This was really easy and looks really cool in the dark. As with everything I do lately though, it was almost impossible to take a photo of.
The glass pot was from the $2 shop, but you could use any kind of glass jar. I just liked the shape of this so grabbed it. I painted the inside with some orange craft paint, which in hindsight was a bit silly, I should have painted the outside so it was not so close to the flame. I drew the outline of the tree and some bats with permanent marker then Mr8 filled in the rest. Scratched away the paint from behind the eyes and there you have it. If halloween had not snuck up on me so quickly, I would have done a bunch in different shapes and sizes, but alas, it is tomorrow and I have no time left.
All you need
Mr8 filling in the black
Spooky candle holder
There is lots of variations of this all over Pinterest, but I thought I’d have a go myself. I was excited to see a decent range of Halloween themed fabric in Spotlight this year, which made choosing my materials easy. I bought 40cm of each one, figuring 20cm strips would be sufficient. The ring was a pre-made one from there as well. Around $4.
I cut the fabric into 2x 20cm wide strips, then cut those large strips into roughly inch wide strips. I was not too fussed about them all being perfect, as the over all results I was going for was messy anyway. Then the tying on. I finished the whole thing in the car on a day trip to the city and back, so just over an hour. I think the cutting into strips actually took longer than that!
Not far into it, I realised I had made my strips way too short for the size of the loop, it just looked too sparse. But they were already cut, so I decided to continue on then just cut the hoop smaller later. That solved the problem just nicely! The witch hat was a last minute addition, it was actually part of a halloween headband, again from Spot Light, I just chopped off the headband. The kids helped paint the wooden letters and I glued them onto the most appropriate coloured ribbon I had on hand. Done.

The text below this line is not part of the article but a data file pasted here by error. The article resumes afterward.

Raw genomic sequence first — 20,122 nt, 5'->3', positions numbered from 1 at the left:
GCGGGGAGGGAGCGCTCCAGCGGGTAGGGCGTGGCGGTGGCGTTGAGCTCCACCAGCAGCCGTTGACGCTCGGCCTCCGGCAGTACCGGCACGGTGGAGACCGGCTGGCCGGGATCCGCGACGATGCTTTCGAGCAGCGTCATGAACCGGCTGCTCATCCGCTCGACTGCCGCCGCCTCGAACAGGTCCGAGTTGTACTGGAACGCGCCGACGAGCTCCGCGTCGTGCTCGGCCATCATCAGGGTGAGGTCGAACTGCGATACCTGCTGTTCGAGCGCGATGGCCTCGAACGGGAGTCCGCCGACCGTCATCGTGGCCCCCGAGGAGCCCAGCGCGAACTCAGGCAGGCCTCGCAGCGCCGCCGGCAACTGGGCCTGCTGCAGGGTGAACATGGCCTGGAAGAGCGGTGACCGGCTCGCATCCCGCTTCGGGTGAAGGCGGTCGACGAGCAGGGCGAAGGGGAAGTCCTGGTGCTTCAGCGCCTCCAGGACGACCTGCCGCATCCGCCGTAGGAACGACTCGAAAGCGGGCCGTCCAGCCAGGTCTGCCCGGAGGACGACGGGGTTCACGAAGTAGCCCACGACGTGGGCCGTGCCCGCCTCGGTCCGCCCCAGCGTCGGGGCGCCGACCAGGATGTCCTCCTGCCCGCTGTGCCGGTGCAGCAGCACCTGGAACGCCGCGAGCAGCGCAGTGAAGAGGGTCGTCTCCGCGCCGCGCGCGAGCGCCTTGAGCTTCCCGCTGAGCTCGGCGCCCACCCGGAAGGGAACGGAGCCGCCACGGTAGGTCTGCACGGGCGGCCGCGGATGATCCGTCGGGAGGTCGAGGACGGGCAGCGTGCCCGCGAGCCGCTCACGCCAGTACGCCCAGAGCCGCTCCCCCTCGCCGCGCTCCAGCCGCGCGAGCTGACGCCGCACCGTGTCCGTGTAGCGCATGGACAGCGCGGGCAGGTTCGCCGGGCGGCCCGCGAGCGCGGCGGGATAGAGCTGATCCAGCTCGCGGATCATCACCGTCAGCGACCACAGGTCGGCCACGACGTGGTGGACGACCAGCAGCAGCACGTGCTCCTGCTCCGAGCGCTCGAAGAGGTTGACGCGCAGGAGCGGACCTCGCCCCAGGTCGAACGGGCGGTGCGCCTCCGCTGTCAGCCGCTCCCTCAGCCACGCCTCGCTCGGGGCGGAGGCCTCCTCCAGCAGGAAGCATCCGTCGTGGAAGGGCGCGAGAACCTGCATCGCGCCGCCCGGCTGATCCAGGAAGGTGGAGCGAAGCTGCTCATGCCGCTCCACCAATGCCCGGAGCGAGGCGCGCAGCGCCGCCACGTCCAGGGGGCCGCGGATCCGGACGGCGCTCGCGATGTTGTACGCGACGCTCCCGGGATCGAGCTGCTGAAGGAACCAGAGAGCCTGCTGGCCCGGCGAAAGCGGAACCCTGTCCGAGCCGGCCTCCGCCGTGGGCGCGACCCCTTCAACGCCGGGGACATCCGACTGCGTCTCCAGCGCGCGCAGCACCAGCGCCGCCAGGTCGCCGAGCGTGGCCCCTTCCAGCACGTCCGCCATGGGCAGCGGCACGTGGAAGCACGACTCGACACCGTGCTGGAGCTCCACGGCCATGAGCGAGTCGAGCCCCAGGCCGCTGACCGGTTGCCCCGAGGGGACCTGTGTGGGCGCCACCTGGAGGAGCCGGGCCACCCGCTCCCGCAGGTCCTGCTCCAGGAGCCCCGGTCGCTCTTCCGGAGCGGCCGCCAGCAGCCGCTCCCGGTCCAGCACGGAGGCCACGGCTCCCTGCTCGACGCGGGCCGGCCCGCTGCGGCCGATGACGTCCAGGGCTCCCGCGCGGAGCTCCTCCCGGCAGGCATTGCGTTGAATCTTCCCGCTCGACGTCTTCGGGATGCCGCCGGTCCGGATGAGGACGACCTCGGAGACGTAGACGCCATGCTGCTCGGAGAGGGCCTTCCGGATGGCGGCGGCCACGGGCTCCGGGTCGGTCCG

I didn’t take a photo of it against our door, because the Kookaburras, white timber and glass just didn’t quite work!
The chosen fabric,
Cut into 2cm wide strips
The finished wreath
Halloween entrance decoration
This project was very popular last fall in the US, but I never got around to trying it. I was looking forward to trying it out coming up to Halloween, but as it is not actually cool at this time of year in Australia, getting the sweaters, or jumpers as we call them, was easier said than done!
Pink tone pumpkins
I visited 4 different op shops trying to find anything knitted, but they had already sold out (it is spring here, and a hot spring at that). On the fourth stop, the lovely lady allowed me to dig through a storage bag to find some. I was not game to tell her that I was actually planning on cutting them up. *blush*.
The best ones I have seen use ribbed or cable knit sleeves to create the lines on the outside of a pumpkin. None of the jumpers I could find had that on the sleeve, but they did in the body, so I just folded them over and sewed them into a tube before cutting. Worked like a charm. Hover over the images for step by step instructions if you’d like to try this for yourself at home.
Sewing a piece out of the jumper to form a sleeve shape
The 3 different sized pieces
Running stitch along the bottom (inside out), them pull together to gather and tie off
Ready to stuff.
Ready to stuff.
Stuffed and ready to gather top.
I used rubber bands to fasten, then went over the bands.
Some frayed jumper to finish off the black ones.
Raffia for the pink tones
Using a doubled over strong thread, stitch from the top to the bottom and back through again, tightening until you have reached your desired pumpkin shape.
Roll over bake clay out to desired thickness. Press leaf into clay and roll again. Remove leaf and cut out leaf shape
Shape as desired